There are three reasons kids lie. When we understand those differences, we know how best to respond.
Kids lie because:
1) They don’t process information well.
In such instances, they really think they heard you (or someone else) say something—even when that’s not the case. There’s often even some shred of “truth” to their fabrication.
For example, suppose our child hears us say that we’d love to go to Hawaii for Christmas, but her brain processes that as . . . We’re going to Hawaii for Christmas!
So that’s what she tells everyone. She may even get upset when called out for her “lie”—since she really believes that’s what was said.
2) They don’t interact well in social conversations.
The intent, here, is not to create a lie to evade responsibility for something they may have said and done.
Instead, such kids come up with something often wildly preposterous as a way to circumvent feeling uneasy and to start or become part of an on-going conversation. For example, they may say that they saw a famous pop star when they were at the store. Or they’ll say something such as, “It snowed at my house yesterday”—but they live by the beach in Southern California.
When called out on the whopper—which is what usually happens—the child insists that whatever she said was the truth. In fact, the more someone challenges the whopper, the more adamant she becomes.
So the whopper becomes a way to shift an initial friendly conversation into an argument. And guess what? That kind of interaction actually feels good and familiar to the child who told the whopper. So, now she’s at ease (which was the original, subconscious goal).
3) They want to avoid judgment and punishment.
From these kids’ perspective, it’s more appealing to lie than tell the truth because the former (at least) creates the possibility of avoiding a negative response. In other words, this kind of lie is more of a protective, fear-based reaction to how such kids project someone might respond if they “find out” what they did.
There’s a common thread among kids who tell these kinds of lies. Usually, those in charge of them tend to be attached to an outcome, judge if such outcomes don’t meet their criteria, use lots of judgmental words in their daily interactions, and resort to punishment if behavior is not up to their standard.
So how do we respond to such different kinds of lies?
If we realize that our child doesn’t process information well, we initiate a general discussion on this topic. We make sure to do this when we’re all “in our cortex” (versus right after there’s been a miscommunication).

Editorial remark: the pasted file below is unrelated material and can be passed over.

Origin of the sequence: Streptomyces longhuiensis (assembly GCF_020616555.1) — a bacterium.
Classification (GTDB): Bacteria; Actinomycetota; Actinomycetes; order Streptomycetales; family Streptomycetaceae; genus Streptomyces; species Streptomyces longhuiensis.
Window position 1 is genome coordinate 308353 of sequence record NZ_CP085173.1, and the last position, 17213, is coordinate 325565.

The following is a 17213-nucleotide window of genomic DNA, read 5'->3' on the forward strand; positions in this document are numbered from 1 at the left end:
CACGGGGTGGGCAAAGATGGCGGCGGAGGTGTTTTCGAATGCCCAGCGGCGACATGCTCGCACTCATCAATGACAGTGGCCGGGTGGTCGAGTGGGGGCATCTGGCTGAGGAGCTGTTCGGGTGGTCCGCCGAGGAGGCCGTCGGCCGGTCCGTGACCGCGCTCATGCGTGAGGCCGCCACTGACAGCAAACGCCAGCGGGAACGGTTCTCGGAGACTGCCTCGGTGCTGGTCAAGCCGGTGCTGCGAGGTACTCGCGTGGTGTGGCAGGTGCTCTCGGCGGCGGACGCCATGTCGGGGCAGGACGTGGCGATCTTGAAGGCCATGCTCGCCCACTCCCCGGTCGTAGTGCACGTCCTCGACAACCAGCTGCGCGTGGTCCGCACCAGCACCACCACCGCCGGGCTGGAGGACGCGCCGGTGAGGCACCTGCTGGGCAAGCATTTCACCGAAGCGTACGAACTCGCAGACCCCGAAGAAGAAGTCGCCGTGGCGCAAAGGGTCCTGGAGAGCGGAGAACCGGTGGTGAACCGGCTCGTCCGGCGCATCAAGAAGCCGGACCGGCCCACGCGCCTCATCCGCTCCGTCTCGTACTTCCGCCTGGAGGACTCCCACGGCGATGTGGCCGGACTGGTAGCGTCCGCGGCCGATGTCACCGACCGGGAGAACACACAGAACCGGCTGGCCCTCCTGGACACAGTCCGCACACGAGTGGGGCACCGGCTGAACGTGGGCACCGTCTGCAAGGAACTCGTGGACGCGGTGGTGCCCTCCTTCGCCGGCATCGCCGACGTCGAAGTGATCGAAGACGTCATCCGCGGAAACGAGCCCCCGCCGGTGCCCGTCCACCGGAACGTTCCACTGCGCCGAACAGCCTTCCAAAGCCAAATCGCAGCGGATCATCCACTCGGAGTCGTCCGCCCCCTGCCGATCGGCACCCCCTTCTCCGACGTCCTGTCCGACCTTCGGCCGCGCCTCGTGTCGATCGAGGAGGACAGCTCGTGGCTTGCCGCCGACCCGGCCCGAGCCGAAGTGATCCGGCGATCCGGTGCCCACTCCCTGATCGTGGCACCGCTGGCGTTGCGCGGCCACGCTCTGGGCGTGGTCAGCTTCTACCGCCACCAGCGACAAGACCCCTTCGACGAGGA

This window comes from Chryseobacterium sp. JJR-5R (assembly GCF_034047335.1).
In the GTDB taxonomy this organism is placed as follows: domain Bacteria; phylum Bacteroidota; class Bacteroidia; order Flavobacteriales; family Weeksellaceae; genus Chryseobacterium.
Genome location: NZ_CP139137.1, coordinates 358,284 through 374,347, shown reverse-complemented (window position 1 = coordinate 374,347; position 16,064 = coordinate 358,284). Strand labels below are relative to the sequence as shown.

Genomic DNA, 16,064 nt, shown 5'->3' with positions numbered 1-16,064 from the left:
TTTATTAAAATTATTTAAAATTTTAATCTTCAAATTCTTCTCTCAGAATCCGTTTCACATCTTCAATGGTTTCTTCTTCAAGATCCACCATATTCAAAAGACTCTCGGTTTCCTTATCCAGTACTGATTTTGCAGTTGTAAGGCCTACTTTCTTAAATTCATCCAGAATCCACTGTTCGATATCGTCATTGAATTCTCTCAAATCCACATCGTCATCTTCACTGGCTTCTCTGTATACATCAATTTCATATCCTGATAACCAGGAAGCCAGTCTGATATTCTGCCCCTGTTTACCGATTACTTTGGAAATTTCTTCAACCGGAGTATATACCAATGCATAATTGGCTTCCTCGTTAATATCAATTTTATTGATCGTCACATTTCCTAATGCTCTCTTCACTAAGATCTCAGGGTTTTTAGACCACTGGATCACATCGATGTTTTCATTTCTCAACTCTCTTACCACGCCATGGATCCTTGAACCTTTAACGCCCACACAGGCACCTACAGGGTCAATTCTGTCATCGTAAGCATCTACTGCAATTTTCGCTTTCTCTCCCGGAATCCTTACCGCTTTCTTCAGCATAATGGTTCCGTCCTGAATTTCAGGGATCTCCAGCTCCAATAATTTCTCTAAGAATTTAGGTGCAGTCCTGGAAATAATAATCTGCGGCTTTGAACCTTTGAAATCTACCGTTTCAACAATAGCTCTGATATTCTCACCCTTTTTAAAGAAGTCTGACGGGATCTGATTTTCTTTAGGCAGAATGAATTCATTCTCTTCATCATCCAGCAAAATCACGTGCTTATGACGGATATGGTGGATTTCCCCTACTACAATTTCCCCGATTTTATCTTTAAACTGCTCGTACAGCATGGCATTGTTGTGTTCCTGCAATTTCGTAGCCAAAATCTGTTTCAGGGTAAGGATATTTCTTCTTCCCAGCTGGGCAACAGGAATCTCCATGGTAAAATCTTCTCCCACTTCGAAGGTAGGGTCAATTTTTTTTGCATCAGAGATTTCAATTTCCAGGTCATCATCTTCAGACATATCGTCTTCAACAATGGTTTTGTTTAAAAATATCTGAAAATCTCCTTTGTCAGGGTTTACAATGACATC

We may even play the game “Telephone” to underscore the idea that communications are not always processed as they were actually said. We then establish some kind of code word to use if our child now says something that she believes to be true, but we know . . . wasn’t actually processed as intended.
At various times, we can also ask our child to tell us what she thinks we just said (especially if we don’t think she processed the message). Doing so gives us a chance to clarify any misinterpretation, right then.
If our child tells whoppers, we no longer call her out. In fact, we completely ignore all whoppers. Instead, we use that as our cue to see how we might include our child in the current conversation in a way that puts her at ease. We may also seek ways to help her, in general, become more skilled in the art of making conversation.
If our child tells lies as a fear-based reaction, we first reflect on how we actually deal with mistakes in our home that perpetuates such fear. Do we yell? Do we judge? Are we demeaning? Do we immediately punish?
If so, then it’s really no surprise that our child concludes it’s better to lie than tell the truth—even though such conclusion is not viewed similarly by others.
But trust is also a two-way street. While we want to be able to trust our child, here’s the second part of that equation: Does she trust us? In other words, why doesn’t our child believe she can tell us the truth?
That may be a hard question to answer. But more times than not, such answers are the catalyst for changing a child who lies into one who tells the truth.
We may also ponder these questions: Has our child ever had a positive experience where telling the truth served her well? Has anyone actually taught her how to take responsibility if she makes a poor decision?
I’m not advocating that if kids tell the truth, then they just waltz away without any more ado. Not at all.
But if our kids don’t first trust us enough to share the truth, then we miss incredible opportunities to teach them.
For example, when they feel secure enough to admit when they’ve “messed up,” we can now help them explore ways to rectify that situation. We can teach them not only to learn from their mistakes, but also how to accept responsibility for their actions. It seems like those experiences would build ever-lasting character and serve our child—in the long run—far more than issuing a generic punishment for lying.
So I’m not sure that it’s ever helpful to view a child as “a liar.” Instead, we can opt to hear such responses (if they happen) as mere feedback that gives us insights—both about our child and ourselves—so that we may know how to respond in a way that moves everyone forward.